Dr. Judith S. Kaur has devoted her career to the improvement of survival rates for American Indians with cancer. Although she had planned to return to the reservation after medical school to practice medicine, she has instead devoted her career to scientific research. Fascinated with the study of cancer, she now makes her contribution to the health of American Indian populations at the forefront of medical science.
As a child, Judith Kaur never dreamed of national prominence. "I'm the first person in my family to graduate from high school, so being a doctor just wasn't something I thought of doing, " she explains. "In school, though, I loved science. I just loved it. And the teachers were very encouraging. In those days, if you were female and good in science, people suggested you should become a teacher." So Kaur became a teacher, and pursued a master's degree in counseling.
As a counselor, Dr. Kaur advised girls to think seriously about their career choices and go on in their education. Eventually, she took her own advice and went into the Indians into Medicine (INMED) program at the University of North Dakota and obtained a bachelor of science in medicine. Dr. Kaur received her M.D. with honors from the University of Colorado Health Services Center in Denver in 1979. She originally planned to return to the reservation and work in family practice or pediatrics. "But," said Dr. Kaur, "I fell in love with the issues surrounding cancer. There was so much going on. I was caught! I did feel some guilt that I didn't return to the reservation and get involved in direct care. But what I've told students and others is that if you do what you love, you will do it well and you will be making a contribution to your people."
As medical director of the Native American Programs of the Mayo Comprehensive Cancer Center, Dr. Kaur develops and oversees programs geared towards cancer education and prevention. One of these programs, Native Women Enjoying the Benefits (WEB) conducts outreach training for nurses so that they can provide breast and cervical cancer prevention and screening. Another program is Native Cancer Information Resource Center and Learning Exchange (CIRCLE), which develops and provides culturally appropriate cancer education materials for both lay persons and health clinicians working with American Indian communities. The Spirit of Eagles program she directs, funded by the National Cancer Institute, advocates for improved cancer prevention and control for American Indian populations and provides scholarship support for American Indian and Alaska Native students in medicine and biological sciences.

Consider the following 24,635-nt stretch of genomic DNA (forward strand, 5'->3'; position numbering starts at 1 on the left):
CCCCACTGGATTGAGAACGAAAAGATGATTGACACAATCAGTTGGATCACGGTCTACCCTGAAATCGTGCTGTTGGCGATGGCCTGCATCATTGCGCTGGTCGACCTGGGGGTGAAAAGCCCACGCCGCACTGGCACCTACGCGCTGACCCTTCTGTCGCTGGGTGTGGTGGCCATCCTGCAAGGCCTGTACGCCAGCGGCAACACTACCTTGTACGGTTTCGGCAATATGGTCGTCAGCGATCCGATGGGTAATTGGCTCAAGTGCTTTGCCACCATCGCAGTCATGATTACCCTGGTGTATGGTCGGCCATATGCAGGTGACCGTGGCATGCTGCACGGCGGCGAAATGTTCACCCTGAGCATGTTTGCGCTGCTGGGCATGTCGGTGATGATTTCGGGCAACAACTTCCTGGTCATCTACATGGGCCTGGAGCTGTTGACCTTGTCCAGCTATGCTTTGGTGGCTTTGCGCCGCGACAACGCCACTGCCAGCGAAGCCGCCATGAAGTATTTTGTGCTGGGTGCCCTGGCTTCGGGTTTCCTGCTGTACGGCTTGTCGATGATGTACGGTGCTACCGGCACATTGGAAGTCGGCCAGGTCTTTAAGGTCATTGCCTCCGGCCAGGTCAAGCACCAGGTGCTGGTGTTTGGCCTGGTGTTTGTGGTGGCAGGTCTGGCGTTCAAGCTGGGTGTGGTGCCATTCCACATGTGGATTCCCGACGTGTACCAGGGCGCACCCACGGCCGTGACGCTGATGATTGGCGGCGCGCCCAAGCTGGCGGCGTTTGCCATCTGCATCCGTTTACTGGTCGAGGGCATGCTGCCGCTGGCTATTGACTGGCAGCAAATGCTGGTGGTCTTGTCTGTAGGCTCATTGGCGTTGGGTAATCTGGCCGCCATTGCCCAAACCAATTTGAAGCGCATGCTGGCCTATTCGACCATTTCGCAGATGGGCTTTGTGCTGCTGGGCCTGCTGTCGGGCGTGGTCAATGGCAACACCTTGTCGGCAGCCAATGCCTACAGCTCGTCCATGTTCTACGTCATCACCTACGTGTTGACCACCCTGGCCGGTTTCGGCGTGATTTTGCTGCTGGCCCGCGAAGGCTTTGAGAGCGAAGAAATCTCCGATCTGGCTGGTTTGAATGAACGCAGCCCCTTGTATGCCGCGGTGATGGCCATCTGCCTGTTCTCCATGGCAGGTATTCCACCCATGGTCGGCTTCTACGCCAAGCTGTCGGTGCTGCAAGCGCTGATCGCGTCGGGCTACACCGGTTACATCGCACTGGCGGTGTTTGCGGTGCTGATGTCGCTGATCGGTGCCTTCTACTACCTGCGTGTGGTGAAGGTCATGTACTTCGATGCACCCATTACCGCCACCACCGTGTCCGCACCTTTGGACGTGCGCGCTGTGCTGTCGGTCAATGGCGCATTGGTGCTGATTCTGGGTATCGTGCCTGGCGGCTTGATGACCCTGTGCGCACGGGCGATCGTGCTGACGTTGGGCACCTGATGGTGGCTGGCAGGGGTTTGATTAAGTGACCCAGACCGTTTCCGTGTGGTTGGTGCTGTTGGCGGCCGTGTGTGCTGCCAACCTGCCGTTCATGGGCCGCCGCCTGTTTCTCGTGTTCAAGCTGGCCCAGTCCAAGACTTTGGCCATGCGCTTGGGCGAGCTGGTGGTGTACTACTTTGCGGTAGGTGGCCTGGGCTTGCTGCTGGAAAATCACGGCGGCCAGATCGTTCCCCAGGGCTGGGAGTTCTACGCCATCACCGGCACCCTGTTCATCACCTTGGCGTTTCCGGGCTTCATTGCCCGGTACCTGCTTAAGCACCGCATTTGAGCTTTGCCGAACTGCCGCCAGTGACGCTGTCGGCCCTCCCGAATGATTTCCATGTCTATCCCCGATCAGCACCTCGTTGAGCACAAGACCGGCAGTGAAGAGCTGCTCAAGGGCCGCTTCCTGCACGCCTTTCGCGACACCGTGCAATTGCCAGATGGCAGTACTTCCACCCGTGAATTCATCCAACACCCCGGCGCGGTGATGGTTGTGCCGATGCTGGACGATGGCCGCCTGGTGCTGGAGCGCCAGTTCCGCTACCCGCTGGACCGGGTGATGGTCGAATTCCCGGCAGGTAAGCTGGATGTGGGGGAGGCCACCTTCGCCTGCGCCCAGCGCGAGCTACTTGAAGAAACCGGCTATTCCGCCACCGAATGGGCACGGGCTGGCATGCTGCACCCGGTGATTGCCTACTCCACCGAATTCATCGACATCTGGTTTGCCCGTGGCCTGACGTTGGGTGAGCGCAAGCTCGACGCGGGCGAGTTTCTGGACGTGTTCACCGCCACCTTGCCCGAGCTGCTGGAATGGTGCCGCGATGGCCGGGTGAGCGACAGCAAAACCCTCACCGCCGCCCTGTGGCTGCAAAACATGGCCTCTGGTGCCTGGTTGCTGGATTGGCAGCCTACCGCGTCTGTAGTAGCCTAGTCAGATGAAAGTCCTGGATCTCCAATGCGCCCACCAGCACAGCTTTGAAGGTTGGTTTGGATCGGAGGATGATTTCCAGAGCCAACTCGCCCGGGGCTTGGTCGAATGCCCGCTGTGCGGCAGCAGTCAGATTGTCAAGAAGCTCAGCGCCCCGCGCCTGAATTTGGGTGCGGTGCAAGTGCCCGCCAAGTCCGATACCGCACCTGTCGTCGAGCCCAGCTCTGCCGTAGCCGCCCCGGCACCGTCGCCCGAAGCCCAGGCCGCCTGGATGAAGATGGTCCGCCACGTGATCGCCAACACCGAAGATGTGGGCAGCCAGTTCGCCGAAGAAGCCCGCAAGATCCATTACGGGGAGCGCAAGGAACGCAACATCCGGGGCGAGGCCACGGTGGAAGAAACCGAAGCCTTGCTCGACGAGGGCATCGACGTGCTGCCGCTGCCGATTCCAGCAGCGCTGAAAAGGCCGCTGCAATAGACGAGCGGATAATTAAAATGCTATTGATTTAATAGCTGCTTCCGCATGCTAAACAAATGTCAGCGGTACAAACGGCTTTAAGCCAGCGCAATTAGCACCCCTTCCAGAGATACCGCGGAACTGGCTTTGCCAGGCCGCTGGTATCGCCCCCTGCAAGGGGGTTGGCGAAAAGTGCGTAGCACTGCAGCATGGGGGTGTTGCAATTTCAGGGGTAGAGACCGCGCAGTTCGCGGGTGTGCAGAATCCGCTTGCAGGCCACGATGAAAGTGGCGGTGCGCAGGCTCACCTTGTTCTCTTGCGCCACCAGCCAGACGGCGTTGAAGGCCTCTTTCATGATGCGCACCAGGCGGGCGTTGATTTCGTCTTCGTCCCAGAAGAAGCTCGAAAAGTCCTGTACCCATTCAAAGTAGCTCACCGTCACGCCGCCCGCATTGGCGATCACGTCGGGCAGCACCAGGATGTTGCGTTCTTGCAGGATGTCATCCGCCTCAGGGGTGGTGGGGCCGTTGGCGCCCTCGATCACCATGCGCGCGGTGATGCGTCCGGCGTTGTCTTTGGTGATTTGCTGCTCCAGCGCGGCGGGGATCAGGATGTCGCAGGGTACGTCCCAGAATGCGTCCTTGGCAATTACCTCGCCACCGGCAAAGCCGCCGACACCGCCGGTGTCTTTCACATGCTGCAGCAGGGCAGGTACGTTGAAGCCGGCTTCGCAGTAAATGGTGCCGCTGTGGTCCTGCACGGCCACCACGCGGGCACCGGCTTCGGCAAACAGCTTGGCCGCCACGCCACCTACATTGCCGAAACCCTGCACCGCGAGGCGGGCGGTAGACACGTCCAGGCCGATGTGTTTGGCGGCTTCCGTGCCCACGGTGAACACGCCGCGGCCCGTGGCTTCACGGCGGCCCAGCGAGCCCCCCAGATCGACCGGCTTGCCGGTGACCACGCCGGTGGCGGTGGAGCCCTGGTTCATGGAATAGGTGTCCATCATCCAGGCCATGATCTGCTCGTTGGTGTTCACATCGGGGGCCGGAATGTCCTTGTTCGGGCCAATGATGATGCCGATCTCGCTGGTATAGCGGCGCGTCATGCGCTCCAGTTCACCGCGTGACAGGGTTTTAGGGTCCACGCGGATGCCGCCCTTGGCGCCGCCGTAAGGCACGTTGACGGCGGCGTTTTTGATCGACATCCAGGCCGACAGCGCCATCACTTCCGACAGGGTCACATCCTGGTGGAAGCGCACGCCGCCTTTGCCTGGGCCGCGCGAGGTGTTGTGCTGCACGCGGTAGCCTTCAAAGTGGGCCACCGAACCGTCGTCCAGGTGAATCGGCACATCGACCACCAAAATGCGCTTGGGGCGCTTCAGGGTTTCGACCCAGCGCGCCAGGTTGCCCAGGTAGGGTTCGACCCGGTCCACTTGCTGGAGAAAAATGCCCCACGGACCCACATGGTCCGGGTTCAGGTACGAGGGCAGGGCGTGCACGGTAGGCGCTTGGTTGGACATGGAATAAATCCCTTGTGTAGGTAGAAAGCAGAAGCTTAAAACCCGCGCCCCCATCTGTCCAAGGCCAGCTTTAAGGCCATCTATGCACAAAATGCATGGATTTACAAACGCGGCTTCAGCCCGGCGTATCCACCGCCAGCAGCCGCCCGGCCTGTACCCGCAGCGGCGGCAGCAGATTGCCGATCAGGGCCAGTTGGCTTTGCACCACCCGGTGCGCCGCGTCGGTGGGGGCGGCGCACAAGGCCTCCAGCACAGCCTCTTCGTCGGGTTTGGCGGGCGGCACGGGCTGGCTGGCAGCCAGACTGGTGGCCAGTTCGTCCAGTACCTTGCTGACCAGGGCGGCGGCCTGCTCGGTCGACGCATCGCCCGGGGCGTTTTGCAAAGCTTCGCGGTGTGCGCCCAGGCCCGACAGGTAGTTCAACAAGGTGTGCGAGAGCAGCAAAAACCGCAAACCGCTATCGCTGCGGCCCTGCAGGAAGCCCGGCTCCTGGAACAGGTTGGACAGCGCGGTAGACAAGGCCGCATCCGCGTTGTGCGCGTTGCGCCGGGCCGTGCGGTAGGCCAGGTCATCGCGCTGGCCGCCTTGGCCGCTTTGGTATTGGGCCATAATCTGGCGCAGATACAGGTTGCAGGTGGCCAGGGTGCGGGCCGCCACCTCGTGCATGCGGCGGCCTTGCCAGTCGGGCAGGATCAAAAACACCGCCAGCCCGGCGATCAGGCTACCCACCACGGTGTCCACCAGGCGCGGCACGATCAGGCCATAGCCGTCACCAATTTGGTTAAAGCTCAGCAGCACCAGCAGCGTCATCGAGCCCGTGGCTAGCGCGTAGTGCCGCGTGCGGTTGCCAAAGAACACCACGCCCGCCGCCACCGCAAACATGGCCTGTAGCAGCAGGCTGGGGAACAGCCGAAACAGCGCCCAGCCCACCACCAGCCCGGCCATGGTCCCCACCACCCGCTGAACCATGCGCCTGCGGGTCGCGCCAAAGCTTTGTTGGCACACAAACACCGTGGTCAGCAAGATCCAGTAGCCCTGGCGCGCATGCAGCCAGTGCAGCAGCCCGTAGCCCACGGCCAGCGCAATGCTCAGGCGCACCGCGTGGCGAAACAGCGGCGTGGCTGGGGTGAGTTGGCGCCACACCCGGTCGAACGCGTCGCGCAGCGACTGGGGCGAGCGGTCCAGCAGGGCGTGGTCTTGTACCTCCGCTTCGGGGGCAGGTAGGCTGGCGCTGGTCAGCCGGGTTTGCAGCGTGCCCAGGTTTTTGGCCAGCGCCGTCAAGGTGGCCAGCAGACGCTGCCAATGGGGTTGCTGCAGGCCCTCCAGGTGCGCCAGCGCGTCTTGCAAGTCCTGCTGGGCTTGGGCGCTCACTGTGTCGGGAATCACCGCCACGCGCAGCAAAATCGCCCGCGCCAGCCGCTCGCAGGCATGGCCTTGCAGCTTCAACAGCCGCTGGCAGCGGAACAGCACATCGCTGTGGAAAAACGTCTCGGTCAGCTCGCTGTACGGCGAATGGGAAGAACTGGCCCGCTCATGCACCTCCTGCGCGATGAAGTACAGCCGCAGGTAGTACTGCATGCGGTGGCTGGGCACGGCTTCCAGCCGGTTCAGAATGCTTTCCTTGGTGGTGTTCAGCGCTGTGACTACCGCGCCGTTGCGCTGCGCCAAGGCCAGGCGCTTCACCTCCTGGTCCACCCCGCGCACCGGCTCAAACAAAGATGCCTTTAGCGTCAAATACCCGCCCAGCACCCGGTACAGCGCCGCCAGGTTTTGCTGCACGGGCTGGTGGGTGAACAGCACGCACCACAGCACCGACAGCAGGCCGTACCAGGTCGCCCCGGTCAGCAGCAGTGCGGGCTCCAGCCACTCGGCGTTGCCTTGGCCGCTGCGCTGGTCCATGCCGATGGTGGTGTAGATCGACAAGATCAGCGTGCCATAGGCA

In addition to directing these education-based programs, Dr. Kaur also serves as associate professor of oncology at Mayo Medical School. "My job is half patients and half research," explained Dr. Kaur, whose particular research focuses on breast and cervical cancer. Dr. Kaur is the principal investigator for a molecular markers study in breast cancer in American Indian and Alaska Native women and a study of mammographic and clinical risk factors. She is also a member of the National Cancer Institute's Special Populations Working Group and the National Institute of Health's Network for Cancer Control Research in Native American and Alaskan Native Populations.
Dr. Kaur also serves as medical director of the Mayo Hospice, which has led her to a second area of researchpalliative care. At the hospice facility, she concentrates on obtaining objective data on the quality of life for dying patients and methods for maintaining quality of life through palliative treatment. For this caring work, indeed for all the work she has done, in Dr. Kaur received the Mayo Clinic Karis Award in 2000, in recognition of her compassion, respect, integrity and excellence in health care.